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Forum Name: Urology Topics
Question: Pain/Bleeding after stent removal
|AlexThomas - Tue Oct 27, 2009 3:26 pm|
As background info I'm a 30 year old male of average physical condition, in otherwise good health.
Several days ago I had three stones the largest being 8 mm treated by shockwave, a stent was left in for three days. For three days of recovery before removal of the stent I experienced what I consider to be fairly substantial pain and blood in my urine (colour of cranberry juice). After removal of the stent I have continued to experience some relief temporarily follwed by a sudden and extreme pain that lasted several hours during which time I was unable to pee. I was told by my surgeon/urologist that the removal of the stent may cause mild pain that wouldn't last more than 24 hours.
My concern is that it is now been 3 days since the stent has been removed and I am once again seeing blood in my urine and an increase in pain. Is it common or to be expected that symptoms similar to those that originally brought me to the emergency room would be happening now that the stones have been removed?
I'm not sure how to proceed, or what I should be expecting over the short term relating to recovery, (how much blood and pain is normally expected after stent removal).
Thanks for taking the time to respond.
|Dr.M.Aroon kamath - Sun Nov 01, 2009 1:08 am|
How much blood and pain is normally expected after stent removal is variable.
Stones in the urinary tract do not sit idle. They tend to produce local problems (such as local ulceration of the lining of the urinary tract by pressure or by their texture).These ulcers can bleed following stent removal (stent might have stopped the bleeding due to pressure- what we call 'tamponade' efect).
Also, stones sometimes get stuck to the wall of the urinary tract.When they get literally torn away from the urothelium during lithotripsy, they may cause bleeding.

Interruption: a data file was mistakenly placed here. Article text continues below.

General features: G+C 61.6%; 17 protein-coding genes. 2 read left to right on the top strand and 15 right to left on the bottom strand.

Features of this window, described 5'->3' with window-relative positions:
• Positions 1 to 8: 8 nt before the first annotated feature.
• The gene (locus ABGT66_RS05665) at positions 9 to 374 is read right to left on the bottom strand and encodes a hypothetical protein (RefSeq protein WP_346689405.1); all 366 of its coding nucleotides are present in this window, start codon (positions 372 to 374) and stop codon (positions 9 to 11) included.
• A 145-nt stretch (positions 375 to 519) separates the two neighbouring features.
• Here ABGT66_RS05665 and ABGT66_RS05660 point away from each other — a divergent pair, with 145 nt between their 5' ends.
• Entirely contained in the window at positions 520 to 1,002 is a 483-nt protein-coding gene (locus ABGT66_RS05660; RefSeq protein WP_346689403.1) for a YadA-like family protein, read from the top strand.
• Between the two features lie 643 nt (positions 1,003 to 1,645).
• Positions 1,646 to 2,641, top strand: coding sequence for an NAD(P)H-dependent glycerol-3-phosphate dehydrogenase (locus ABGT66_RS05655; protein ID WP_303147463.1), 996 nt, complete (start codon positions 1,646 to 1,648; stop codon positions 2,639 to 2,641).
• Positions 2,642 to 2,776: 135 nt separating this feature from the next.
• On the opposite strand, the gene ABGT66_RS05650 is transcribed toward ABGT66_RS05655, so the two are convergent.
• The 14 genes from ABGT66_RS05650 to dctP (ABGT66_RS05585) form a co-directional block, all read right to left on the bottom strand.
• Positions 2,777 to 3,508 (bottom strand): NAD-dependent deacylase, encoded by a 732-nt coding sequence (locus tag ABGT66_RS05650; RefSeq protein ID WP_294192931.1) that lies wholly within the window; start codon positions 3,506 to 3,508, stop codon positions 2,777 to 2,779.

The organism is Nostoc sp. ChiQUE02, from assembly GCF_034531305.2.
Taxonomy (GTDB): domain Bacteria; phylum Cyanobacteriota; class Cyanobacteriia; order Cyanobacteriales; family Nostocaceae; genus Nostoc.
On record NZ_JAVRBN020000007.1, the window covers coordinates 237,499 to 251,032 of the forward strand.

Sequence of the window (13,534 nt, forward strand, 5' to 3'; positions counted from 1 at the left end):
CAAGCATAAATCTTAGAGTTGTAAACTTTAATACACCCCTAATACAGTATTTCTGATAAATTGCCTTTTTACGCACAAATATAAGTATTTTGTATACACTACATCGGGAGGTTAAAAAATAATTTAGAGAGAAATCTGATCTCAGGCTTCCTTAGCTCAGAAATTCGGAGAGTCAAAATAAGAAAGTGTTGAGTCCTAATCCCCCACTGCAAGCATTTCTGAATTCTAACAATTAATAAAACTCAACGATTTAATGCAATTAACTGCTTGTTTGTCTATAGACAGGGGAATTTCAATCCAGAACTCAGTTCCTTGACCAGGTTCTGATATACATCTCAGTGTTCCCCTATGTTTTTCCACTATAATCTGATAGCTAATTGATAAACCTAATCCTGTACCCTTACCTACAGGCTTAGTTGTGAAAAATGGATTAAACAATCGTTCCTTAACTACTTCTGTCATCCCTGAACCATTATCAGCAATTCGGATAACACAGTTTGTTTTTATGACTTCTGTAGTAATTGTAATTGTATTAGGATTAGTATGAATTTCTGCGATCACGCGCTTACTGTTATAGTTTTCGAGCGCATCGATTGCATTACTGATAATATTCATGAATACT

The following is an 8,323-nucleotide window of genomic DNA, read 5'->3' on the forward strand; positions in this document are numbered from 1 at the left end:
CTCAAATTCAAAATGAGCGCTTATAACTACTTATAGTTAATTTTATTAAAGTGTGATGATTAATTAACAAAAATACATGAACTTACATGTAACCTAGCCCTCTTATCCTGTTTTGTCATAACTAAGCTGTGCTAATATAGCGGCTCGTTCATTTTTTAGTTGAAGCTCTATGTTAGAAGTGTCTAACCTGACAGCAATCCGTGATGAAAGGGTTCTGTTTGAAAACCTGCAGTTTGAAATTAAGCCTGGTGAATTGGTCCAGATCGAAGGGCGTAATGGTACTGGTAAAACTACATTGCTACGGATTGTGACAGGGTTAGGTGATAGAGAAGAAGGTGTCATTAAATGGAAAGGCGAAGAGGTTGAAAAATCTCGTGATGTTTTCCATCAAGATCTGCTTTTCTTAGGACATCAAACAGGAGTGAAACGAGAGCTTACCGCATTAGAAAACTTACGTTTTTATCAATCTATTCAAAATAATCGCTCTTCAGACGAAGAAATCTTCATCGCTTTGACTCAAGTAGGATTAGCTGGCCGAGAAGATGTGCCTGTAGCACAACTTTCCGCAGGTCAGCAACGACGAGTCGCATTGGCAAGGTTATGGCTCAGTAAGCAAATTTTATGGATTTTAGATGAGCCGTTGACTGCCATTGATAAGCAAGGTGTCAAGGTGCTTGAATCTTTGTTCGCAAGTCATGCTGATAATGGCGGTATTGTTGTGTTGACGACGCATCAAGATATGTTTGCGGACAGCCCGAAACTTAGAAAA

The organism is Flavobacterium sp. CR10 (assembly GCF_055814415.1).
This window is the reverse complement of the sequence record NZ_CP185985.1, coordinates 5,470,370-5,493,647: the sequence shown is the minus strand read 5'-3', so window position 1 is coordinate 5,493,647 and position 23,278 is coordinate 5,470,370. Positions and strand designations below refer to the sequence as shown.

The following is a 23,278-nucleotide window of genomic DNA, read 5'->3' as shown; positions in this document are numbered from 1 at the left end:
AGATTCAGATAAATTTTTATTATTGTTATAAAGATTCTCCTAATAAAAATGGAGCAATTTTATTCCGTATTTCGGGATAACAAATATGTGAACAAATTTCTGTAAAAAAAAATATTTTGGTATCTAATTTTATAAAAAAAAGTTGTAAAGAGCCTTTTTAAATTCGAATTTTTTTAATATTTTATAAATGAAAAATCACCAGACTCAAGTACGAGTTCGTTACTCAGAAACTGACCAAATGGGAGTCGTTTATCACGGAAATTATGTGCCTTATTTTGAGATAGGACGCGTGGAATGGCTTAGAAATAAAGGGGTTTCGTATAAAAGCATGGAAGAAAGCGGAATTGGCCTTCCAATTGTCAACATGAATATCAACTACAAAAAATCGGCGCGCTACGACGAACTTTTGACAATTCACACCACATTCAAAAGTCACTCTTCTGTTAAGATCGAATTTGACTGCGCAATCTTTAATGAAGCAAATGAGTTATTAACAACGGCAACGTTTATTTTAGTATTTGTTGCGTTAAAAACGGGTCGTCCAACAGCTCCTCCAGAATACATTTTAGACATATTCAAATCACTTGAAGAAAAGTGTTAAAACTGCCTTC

Again, the stent itself can get stuck and cause bleeding on removal.
I have tried to explain how bleeding can occur and how it can differ from patient to patient.
Hopefully, your problem will get better in near future.
|AlexThomas - Mon Apr 26, 2010 8:22 pm|
First of all thank you Dr. Kameth for replying to my message, sorry it's been ages since I originally posted my question but I have finally come back to give some additional information about what was causing the pain, maybe some reader may find it helpful.
For two days after my initial post the pain continued and eventually escalated to the point of being unbearable, I decided to return to the emergency room. This time fortunately I met with a new doctor who was willing to help. He ran a few blood tests and discovered that the ciproflox wasn't working to prevent infection and that the infection itself was part of the reason the pain had continued, he prescribed macrobid, and kept me overnight for observation. The following day I gave a second urine sample and passed a stone and several blood clots right into the sample jar! Next the urologist had me take an ultrasound. The urologist was baffled becuase the ultrasound revealed a swollen but otherwise clear ureter, also there were no stones present in the kidney or the bladder. He felt that perhaps I had passed the stone just before the ultrasound and that as the stone was going through the ureter pressure had built up from hydro in my kidney that couldn't pass by the stone on the way to my bladder, this is why the ureter appeared swollen during the ultrasound. It also explains why there was so much pain the stone had completely restricted my urine flow, and my kidneys were full to the point of bursting.
Well I feel much better now that I've been through it, now I'll know what to expect next time. And just as an additional FYI the blood clots can actually be more painful than the stones for some people.
|Dr.M.Aroon kamath - Mon Jul 26, 2010 3:02 pm|
Thank you for updating us.I am glad to hear that you are finally feeling better.i do agree wit you that 'clot colics' can be more distressing than colics due to stones because of the pain+the apprehension caused by seeing the bloody urine. Macroscopic hematuria is not common in colics due to ureteric stones(although microscopic hematuria may be seen in some).
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